Steve Gadd has enjoyed a long and fruitful career with Yamaha and has played a key role in the return of the company's iconic Recording Custom kit.
We caught up with the drumming legend to talk about his link to the Recording Custom past, present and future.
Tell us about your input into the original RC?
"I bought a set of Gretsch drums and toms for what I was doing, but the toms didn't feel right to me. I kept the bass drum and I got a set of Pearl toms, the eight drums with one head on 'em, and I had two heads put on them and started using 10", 12", 13" and 14". I did a lot of recording on those drums. In doing that I learned, just by trial and error, the difference that bottom heads make, the difference that the type of heads you use make, there are all kinds of variables. I had given [Yamaha] whatever information I had, and we applied it to the Recording series."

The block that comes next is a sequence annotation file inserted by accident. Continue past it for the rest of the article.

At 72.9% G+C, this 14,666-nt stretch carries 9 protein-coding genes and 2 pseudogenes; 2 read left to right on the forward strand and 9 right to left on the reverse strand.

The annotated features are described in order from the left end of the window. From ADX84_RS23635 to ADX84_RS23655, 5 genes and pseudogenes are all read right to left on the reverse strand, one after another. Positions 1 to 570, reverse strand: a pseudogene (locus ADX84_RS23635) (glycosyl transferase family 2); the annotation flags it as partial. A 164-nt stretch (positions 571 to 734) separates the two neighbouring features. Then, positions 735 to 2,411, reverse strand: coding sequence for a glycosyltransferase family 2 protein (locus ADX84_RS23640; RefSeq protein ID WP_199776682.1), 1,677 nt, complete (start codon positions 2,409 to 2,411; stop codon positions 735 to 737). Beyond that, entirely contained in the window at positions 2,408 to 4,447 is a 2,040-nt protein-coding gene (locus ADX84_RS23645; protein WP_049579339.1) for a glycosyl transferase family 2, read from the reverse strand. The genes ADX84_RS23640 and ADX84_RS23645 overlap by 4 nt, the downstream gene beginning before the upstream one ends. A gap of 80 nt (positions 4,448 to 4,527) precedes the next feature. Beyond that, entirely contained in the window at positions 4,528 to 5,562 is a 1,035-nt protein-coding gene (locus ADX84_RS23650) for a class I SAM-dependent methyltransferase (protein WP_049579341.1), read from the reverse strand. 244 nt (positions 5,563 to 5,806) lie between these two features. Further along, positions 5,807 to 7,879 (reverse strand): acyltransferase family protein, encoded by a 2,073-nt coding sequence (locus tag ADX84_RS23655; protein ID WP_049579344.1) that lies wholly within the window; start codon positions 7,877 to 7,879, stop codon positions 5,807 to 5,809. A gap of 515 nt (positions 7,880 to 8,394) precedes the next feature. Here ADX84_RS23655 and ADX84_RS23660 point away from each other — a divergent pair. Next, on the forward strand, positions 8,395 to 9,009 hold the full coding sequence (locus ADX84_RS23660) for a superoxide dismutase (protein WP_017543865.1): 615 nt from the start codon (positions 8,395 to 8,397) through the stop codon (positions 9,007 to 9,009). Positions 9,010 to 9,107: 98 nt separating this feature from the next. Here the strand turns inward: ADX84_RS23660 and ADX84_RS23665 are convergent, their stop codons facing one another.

A lot of people adore the sound of your drums and the way you play. How much of it would you consider is down to the drums you're playing?
"I knew people liked that kit, and I liked it and thought it sounded great, but I wasn't aware of how big an impact it had. I was just doing gigs like everyone else, trying to get the drums to sound good. I wasn't really paying attention to sales. My thing was to give [Yamaha] information to try and make the instrument sound good, then it was back to work again."
This year marks 40 years of the RC. Why do you still play Yamaha? what excites you about the drums?